One last change while we have both the cube and plane selected: Currently both are trying to use Probes that do not exist, which creates some strange lighting. Change the Light Probes to Off.

As a part of this project, we want to bounce the light off of the cube. To accomplish this, adjust the Point Light Indirect Multiplier from 1 to 2.
(Select Point Light in the Hierarchy, then change Indirect Multiplier in the Inspector to 2). Also, change the Mode from Realtime to Mixed so that baked lighting shows better.

You should see an immediate increase in the reflectivity of the cube.
Here I have cranked the Indirect Multiplier to 11 (just in case you need to give it that extra boost):

To save on real-time computing, we can turn Real-time Global Illumination off. Select the Lighting tab. Under Realtime Lighting, uncheck the Realtime Global Illumination.
The last settings to change (at least for now) is in the Lightmapping Settings. If you have a good graphics card, change the Lightmapper to Progressive GPU (Preview). This will take advantage of that expensive graphics card in your computer and speed up baking the lightmaps.

Make sure the Auto Generate is checked at the bottom of the Lightmapping Settings. This will generate your lightmaps every time a change is made to the scene lighting. If you find it too time-consuming (i.e., your system is constantly baking the lighting with every change you make), you can turn this setting back off until you are ready to bake the lights into your scene.

For the next step, modify the cube so that it is more of a wall. Use the scale tool then move the cube to the far right of the plane.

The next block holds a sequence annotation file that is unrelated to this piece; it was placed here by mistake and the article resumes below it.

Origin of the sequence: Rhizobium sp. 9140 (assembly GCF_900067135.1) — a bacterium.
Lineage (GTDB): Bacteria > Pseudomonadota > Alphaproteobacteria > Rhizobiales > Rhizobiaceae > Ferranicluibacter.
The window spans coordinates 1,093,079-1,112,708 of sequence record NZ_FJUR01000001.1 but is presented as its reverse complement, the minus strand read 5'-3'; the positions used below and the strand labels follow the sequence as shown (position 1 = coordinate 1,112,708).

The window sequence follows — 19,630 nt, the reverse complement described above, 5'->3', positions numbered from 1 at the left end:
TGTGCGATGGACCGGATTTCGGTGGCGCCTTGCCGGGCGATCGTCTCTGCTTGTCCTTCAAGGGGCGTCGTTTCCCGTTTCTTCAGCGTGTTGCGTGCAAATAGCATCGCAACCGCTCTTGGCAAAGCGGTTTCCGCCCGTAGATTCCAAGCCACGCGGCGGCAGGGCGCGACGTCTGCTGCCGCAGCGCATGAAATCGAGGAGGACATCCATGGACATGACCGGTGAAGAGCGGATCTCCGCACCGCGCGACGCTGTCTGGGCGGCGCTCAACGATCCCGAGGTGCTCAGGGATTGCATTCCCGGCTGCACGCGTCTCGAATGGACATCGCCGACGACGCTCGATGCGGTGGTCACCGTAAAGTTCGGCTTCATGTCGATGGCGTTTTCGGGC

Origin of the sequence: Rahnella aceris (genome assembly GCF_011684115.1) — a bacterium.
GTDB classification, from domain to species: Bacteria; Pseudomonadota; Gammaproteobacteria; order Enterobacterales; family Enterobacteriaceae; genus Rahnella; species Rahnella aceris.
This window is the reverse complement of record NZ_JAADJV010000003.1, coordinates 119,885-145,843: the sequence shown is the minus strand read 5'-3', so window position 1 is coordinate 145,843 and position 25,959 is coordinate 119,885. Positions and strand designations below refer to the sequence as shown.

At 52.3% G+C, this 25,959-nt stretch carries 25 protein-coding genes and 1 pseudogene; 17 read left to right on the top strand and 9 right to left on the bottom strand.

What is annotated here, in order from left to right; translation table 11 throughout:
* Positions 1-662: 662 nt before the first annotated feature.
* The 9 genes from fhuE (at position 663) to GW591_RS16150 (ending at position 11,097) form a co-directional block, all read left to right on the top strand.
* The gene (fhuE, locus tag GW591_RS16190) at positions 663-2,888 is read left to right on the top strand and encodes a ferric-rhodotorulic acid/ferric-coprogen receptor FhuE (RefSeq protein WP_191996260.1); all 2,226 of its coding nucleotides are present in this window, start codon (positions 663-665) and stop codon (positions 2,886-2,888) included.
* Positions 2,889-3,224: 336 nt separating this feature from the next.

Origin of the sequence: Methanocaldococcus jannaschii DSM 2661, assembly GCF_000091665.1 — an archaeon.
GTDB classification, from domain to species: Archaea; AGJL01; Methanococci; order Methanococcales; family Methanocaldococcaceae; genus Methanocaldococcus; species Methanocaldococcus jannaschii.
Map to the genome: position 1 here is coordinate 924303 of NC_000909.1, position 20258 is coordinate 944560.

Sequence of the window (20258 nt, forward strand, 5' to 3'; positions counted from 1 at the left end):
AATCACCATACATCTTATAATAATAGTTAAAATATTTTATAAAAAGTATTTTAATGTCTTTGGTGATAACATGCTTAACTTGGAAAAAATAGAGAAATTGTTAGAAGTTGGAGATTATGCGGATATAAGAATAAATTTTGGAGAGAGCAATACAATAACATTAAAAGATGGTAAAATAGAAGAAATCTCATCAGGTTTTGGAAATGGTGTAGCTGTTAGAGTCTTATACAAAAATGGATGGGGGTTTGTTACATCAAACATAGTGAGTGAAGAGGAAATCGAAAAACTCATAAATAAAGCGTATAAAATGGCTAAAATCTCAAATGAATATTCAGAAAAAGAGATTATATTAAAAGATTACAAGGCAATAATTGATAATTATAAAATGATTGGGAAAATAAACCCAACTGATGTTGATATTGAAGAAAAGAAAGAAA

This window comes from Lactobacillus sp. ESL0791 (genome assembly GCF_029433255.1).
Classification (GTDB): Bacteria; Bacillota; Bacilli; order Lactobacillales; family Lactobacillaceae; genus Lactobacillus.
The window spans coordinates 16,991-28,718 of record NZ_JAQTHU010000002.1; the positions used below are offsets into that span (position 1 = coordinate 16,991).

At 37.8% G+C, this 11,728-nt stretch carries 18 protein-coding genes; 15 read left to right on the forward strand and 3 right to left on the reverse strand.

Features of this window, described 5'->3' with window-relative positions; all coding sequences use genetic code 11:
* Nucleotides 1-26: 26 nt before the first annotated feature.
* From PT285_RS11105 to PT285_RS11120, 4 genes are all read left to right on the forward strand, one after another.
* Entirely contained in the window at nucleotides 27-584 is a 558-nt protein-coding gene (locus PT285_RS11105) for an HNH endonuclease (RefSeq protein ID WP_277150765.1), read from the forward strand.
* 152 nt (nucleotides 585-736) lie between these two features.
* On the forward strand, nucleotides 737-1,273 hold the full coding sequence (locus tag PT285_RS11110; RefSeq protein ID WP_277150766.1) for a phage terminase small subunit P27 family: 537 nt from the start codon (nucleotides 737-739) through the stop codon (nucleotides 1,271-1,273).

Duplicate (CTRL-D) the cube twice and move the new cubes to the left of the original cube.

Let’s add some more interest. Create two new materials for the new cubes. I’m going to use Blue and Green. Then apply the new materials to the new cubes.
The advantage of duplicating the new cubes is that all of the previous settings and changes that we made to our first cube are carried on to the new cubes.

Time to add our actor/avatar/character!

In the Project panel, open the Adam Character Pack. Select Adam folder, then select Adam from the Assets.

Drag Adam into your scene. Rotate him so that his side is to the cubes and that he is beside the red cube.

Notice that Adam is already casting shadows on the cubes. This is due to configuring the Lighting and that we did earlier.

We now have everything fixed and configured. This process took approximately 45 minutes in class (I had to stop to help a few people and answer questions). In Mathieu’s video, he accomplished all of this in four and a half minutes (without the code debugging).
In Part 3, we will tweak the reflection lighting and then begin using the timeline to animate Adam and get some action happening.

If you are interested in seeing the development process, it is on YouTube:

Dr. Burton is a teacher and professor with over twenty-five years of experience, teaching game design, CGI, Information Technology, Computer Science, and MIS.